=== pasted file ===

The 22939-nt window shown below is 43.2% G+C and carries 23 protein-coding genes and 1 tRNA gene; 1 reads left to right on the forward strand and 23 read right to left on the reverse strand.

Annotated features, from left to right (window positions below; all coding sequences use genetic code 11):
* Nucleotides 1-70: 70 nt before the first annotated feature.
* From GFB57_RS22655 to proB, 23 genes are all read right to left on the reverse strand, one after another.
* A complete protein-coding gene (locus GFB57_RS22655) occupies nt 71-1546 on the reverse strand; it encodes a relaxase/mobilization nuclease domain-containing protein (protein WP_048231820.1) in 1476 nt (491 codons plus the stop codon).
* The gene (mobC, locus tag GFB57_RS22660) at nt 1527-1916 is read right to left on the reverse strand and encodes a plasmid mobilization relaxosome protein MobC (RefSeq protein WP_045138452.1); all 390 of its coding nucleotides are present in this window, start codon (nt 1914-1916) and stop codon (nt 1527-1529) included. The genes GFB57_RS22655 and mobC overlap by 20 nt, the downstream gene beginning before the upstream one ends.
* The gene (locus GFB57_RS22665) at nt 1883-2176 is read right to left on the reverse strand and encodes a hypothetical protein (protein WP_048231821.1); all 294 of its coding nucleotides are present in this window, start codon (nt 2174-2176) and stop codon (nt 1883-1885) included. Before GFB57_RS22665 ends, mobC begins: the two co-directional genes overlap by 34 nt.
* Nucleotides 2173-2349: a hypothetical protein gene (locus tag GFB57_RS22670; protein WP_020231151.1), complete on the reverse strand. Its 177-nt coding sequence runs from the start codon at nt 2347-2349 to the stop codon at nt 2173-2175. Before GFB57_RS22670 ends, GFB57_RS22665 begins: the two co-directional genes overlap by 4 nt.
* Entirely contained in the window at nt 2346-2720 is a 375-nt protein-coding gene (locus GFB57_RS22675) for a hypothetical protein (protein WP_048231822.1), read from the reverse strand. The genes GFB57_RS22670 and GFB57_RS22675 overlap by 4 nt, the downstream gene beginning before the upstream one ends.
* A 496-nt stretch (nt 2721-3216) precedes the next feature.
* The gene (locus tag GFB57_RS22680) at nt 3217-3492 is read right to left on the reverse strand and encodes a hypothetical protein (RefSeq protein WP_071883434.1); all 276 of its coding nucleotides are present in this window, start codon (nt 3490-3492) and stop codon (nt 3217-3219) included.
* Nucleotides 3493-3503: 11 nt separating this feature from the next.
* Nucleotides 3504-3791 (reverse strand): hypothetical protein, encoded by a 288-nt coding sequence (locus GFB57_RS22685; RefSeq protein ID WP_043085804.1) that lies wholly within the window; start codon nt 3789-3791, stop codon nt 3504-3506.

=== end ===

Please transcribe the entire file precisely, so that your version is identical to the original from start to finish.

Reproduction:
The 22939-nt window shown below is 43.2% G+C and carries 23 protein-coding genes and 1 tRNA gene; 1 reads left to right on the forward strand and 23 read right to left on the reverse strand.

Annotated features, from left to right (window positions below; all coding sequences use genetic code 11):
* Nucleotides 1-70: 70 nt before the first annotated feature.
* From GFB57_RS22655 to proB, 23 genes are all read right to left on the reverse strand, one after another.
* A complete protein-coding gene (locus GFB57_RS22655) occupies nt 71-1546 on the reverse strand; it encodes a relaxase/mobilization nuclease domain-containing protein (protein WP_048231820.1) in 1476 nt (491 codons plus the stop codon).
* The gene (mobC, locus tag GFB57_RS22660) at nt 1527-1916 is read right to left on the reverse strand and encodes a plasmid mobilization relaxosome protein MobC (RefSeq protein WP_045138452.1); all 390 of its coding nucleotides are present in this window, start codon (nt 1914-1916) and stop codon (nt 1527-1529) included. The genes GFB57_RS22655 and mobC overlap by 20 nt, the downstream gene beginning before the upstream one ends.
* The gene (locus GFB57_RS22665) at nt 1883-2176 is read right to left on the reverse strand and encodes a hypothetical protein (protein WP_048231821.1); all 294 of its coding nucleotides are present in this window, start codon (nt 2174-2176) and stop codon (nt 1883-1885) included. Before GFB57_RS22665 ends, mobC begins: the two co-directional genes overlap by 34 nt.
* Nucleotides 2173-2349: a hypothetical protein gene (locus tag GFB57_RS22670; protein WP_020231151.1), complete on the reverse strand. Its 177-nt coding sequence runs from the start codon at nt 2347-2349 to the stop codon at nt 2173-2175. Before GFB57_RS22670 ends, GFB57_RS22665 begins: the two co-directional genes overlap by 4 nt.
* Entirely contained in the window at nt 2346-2720 is a 375-nt protein-coding gene (locus GFB57_RS22675) for a hypothetical protein (protein WP_048231822.1), read from the reverse strand. The genes GFB57_RS22670 and GFB57_RS22675 overlap by 4 nt, the downstream gene beginning before the upstream one ends.
* A 496-nt stretch (nt 2721-3216) precedes the next feature.
* The gene (locus tag GFB57_RS22680) at nt 3217-3492 is read right to left on the reverse strand and encodes a hypothetical protein (RefSeq protein WP_071883434.1); all 276 of its coding nucleotides are present in this window, start codon (nt 3490-3492) and stop codon (nt 3217-3219) included.
* Nucleotides 3493-3503: 11 nt separating this feature from the next.
* Nucleotides 3504-3791 (reverse strand): hypothetical protein, encoded by a 288-nt coding sequence (locus GFB57_RS22685; RefSeq protein ID WP_043085804.1) that lies wholly within the window; start codon nt 3789-3791, stop codon nt 3504-3506.